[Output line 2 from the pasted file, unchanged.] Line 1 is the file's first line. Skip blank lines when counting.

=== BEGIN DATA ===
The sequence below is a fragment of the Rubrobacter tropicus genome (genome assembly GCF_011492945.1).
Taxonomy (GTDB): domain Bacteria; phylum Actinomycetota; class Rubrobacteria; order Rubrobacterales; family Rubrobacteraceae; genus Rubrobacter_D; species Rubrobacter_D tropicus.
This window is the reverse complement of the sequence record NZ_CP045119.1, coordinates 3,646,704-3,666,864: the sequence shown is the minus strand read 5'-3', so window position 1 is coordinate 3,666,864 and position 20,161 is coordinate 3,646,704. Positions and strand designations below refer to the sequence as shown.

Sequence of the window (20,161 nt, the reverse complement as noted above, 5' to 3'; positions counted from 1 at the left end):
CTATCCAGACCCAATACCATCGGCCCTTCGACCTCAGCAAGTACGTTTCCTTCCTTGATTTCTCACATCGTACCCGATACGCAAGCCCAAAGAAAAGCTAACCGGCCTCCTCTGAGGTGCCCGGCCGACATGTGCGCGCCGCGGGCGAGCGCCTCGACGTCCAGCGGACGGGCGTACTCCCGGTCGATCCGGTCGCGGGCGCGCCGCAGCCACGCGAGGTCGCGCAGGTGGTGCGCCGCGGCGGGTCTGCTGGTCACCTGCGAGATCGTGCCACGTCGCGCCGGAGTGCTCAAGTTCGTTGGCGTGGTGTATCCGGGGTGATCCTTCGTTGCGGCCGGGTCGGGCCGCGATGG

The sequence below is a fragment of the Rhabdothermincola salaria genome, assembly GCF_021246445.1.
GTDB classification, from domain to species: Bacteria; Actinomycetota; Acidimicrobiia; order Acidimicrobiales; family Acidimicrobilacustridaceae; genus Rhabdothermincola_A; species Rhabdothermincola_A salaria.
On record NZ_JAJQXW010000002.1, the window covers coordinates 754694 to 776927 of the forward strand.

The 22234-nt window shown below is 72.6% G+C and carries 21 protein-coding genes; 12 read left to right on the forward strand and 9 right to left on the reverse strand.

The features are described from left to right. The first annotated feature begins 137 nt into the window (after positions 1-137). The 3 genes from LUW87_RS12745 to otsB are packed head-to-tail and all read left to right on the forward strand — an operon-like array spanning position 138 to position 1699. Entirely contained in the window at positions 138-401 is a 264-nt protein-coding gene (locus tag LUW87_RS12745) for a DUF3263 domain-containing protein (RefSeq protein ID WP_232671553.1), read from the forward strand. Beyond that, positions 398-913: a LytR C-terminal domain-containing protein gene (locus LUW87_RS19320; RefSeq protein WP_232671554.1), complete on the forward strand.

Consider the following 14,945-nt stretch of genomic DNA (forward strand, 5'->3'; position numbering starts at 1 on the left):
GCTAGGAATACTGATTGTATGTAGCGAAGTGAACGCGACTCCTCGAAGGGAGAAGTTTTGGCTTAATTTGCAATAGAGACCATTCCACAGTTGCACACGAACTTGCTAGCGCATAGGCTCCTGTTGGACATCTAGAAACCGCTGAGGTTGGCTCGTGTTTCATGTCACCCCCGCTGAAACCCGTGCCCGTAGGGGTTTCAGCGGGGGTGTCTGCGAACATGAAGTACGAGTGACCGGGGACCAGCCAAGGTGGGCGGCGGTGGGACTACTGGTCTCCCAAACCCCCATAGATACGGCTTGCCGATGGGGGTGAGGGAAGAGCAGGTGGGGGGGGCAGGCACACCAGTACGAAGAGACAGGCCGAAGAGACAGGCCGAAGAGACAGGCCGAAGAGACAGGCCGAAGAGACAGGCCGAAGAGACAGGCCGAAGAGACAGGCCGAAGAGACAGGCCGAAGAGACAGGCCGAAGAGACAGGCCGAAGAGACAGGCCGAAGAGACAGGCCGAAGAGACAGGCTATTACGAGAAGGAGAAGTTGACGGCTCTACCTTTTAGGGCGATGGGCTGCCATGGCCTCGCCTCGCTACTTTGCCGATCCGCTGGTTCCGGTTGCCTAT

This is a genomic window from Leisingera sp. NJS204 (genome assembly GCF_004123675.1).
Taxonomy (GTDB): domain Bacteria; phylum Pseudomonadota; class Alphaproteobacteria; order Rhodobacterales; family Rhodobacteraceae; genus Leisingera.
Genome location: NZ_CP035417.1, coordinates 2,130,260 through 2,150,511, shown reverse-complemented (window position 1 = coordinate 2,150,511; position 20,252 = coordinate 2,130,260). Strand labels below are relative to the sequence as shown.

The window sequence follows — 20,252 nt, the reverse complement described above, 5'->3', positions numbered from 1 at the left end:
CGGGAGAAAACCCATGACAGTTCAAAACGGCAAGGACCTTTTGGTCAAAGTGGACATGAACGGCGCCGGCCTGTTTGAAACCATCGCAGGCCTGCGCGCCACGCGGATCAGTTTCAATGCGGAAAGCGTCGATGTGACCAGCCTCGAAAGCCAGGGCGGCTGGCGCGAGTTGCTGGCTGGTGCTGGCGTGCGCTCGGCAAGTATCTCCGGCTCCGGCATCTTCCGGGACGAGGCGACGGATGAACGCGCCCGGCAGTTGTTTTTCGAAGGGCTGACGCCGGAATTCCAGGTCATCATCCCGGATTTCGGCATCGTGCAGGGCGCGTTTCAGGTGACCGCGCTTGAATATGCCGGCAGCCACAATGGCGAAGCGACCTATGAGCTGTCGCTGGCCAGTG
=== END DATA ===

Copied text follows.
Taxonomy (GTDB): domain Bacteria; phylum Actinomycetota; class Rubrobacteria; order Rubrobacterales; family Rubrobacteraceae; genus Rubrobacter_D; species Rubrobacter_D tropicus.